Moreover, the Public Health Agency is obliged to act in the interests of public health in a holistic way. Thus, its recommendations were not solely to prevent the spread of Covid-19 at the expense of other aspects of public health. Anders Tegnell characterised his approach as sustainable. He has also cited the lack of existing scientific evidence to support lockdowns as a factor in his decision-making.
Other elements at play in shaping Sweden’s approach include Swedish culture (as the joke goes, Swedes were social distancing before Covid), a strong tradition of liberalism, and Sweden’s reputation as a high-trust state. Swedes have long had high levels of institutional and interpersonal trust. These are key factors when it comes to compliance with Covid-19 restrictions, voluntary or otherwise.
Trust in Sweden was strong even before the pandemic struck. In early 2020, trust levels only increased amid a rally around the flag effect. A later study did find that interpersonal trust decreased somewhat as the pandemic progressed. However, institutional trust was unaffected and remained high.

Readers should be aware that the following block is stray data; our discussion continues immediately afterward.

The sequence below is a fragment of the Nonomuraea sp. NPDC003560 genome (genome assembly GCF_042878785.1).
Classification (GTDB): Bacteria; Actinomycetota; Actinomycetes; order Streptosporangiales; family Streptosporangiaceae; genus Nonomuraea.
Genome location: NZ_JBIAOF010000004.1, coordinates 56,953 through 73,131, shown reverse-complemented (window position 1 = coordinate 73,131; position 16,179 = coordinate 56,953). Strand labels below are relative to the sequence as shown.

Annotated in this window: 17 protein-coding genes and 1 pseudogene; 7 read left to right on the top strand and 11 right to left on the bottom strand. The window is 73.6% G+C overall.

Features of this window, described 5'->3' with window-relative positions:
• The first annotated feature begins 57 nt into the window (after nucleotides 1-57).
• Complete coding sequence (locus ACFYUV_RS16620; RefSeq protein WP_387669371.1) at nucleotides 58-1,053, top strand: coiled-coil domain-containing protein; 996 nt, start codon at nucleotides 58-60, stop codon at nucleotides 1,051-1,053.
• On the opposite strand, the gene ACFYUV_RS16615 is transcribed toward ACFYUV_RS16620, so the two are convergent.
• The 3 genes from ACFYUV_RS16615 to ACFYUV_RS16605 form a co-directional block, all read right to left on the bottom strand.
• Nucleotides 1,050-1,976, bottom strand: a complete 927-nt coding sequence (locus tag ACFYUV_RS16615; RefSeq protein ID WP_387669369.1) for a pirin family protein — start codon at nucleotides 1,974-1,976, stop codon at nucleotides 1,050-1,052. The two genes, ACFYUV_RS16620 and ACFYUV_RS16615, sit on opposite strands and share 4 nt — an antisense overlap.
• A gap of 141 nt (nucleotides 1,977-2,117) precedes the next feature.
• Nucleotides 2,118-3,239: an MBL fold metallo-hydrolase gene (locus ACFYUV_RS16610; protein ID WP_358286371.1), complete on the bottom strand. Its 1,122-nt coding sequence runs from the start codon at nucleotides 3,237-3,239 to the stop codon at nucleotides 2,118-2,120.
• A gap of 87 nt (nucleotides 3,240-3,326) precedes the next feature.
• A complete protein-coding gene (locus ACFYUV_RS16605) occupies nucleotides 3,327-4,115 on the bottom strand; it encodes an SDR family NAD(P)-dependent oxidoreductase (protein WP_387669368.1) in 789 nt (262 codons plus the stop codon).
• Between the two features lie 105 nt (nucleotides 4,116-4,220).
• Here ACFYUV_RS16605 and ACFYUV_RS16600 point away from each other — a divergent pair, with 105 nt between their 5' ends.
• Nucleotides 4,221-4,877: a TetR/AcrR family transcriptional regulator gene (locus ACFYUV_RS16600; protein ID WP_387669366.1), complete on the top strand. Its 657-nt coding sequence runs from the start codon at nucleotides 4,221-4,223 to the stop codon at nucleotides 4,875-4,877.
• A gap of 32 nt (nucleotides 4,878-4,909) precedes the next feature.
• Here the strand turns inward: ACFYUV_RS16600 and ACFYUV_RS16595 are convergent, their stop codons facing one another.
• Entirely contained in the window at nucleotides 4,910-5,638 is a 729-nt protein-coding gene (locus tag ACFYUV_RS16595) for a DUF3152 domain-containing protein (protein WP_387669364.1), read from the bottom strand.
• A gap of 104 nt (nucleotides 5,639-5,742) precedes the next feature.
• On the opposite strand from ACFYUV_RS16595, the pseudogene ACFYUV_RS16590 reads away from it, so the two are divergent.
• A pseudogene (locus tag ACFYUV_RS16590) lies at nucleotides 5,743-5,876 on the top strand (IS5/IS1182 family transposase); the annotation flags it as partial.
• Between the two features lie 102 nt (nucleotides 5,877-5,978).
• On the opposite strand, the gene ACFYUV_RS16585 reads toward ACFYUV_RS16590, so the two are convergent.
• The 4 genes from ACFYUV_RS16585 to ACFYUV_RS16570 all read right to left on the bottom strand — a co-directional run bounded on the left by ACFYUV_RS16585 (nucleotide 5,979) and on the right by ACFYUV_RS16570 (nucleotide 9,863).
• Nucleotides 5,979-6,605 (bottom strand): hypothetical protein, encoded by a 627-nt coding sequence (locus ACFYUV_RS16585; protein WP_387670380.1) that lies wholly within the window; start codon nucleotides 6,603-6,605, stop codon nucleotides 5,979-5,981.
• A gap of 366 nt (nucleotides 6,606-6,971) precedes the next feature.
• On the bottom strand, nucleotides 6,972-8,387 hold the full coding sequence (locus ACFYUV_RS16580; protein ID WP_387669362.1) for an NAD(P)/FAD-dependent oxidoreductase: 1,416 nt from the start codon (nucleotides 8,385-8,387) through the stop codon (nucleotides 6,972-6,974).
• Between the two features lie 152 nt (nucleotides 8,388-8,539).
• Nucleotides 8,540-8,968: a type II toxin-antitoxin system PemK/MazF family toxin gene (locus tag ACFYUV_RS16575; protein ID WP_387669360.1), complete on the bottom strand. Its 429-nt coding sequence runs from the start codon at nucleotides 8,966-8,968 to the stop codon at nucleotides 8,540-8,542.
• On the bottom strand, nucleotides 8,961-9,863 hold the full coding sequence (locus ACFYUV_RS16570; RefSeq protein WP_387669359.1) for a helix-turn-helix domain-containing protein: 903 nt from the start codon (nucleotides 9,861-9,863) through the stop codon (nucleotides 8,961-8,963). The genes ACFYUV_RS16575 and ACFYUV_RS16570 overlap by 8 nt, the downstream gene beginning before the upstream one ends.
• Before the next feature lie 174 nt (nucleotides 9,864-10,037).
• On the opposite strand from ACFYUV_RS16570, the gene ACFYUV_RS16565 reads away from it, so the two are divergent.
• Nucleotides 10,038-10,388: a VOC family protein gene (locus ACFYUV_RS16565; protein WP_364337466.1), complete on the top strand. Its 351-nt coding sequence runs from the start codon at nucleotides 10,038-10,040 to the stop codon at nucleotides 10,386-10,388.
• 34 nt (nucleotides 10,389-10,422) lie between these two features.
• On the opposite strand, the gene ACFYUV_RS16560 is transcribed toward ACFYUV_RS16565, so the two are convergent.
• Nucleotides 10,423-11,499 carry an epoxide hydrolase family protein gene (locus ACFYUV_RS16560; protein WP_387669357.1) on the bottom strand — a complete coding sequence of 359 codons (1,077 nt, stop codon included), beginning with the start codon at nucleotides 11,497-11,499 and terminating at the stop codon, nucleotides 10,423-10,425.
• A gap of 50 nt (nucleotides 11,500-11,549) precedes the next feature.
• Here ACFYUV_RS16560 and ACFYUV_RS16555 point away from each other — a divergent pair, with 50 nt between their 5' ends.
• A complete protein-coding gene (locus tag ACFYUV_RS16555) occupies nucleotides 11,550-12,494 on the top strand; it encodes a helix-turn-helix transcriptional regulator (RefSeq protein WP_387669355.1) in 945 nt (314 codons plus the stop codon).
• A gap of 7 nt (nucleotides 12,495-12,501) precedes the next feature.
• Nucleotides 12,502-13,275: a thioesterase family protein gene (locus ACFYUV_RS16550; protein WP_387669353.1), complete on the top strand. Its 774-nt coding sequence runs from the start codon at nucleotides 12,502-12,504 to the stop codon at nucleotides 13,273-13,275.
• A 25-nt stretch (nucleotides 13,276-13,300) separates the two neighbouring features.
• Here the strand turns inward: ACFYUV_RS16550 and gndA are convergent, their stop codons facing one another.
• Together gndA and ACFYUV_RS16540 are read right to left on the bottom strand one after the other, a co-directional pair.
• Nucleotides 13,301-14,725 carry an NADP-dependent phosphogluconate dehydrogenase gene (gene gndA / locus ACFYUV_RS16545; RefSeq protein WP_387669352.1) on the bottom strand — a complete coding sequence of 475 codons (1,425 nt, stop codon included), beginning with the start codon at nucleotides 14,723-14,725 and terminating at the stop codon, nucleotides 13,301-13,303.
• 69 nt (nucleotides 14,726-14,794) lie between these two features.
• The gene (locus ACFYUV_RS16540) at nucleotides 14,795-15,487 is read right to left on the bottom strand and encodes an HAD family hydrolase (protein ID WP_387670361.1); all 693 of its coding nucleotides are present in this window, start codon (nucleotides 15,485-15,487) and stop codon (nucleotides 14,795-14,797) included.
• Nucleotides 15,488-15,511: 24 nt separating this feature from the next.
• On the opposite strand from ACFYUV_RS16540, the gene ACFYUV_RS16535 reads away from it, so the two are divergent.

Swedes have long had high levels of institutional and interpersonal trust – key factors in compliance with Covid-19 restrictions
Swedes also have high trust in researchers. Thus, the government response, which relied on trust and personal responsibility, mirrored the norms and values held by the Swedish public. For example, after public support for the laissez-faire strategy waned following the first Covid-19 wave, the executive passed the Covid-19 Act 2021. This Act restricted rights in a way that would likely have been socially unacceptable until that point.
The purpose of this blog piece is not to evaluate Sweden’s approach in terms of its public health outcomes. Instead, it aims to illuminate the institutional context of the response and the factors affecting compliance with restrictions not mandated by government.
Sweden’s constitutional framework set out a roadmap for addressing the pandemic long before it began. This can, at least partly, explain Sweden's largely voluntary approach, and the expectations by government of personal responsibility, throughout the Covid-19 pandemic.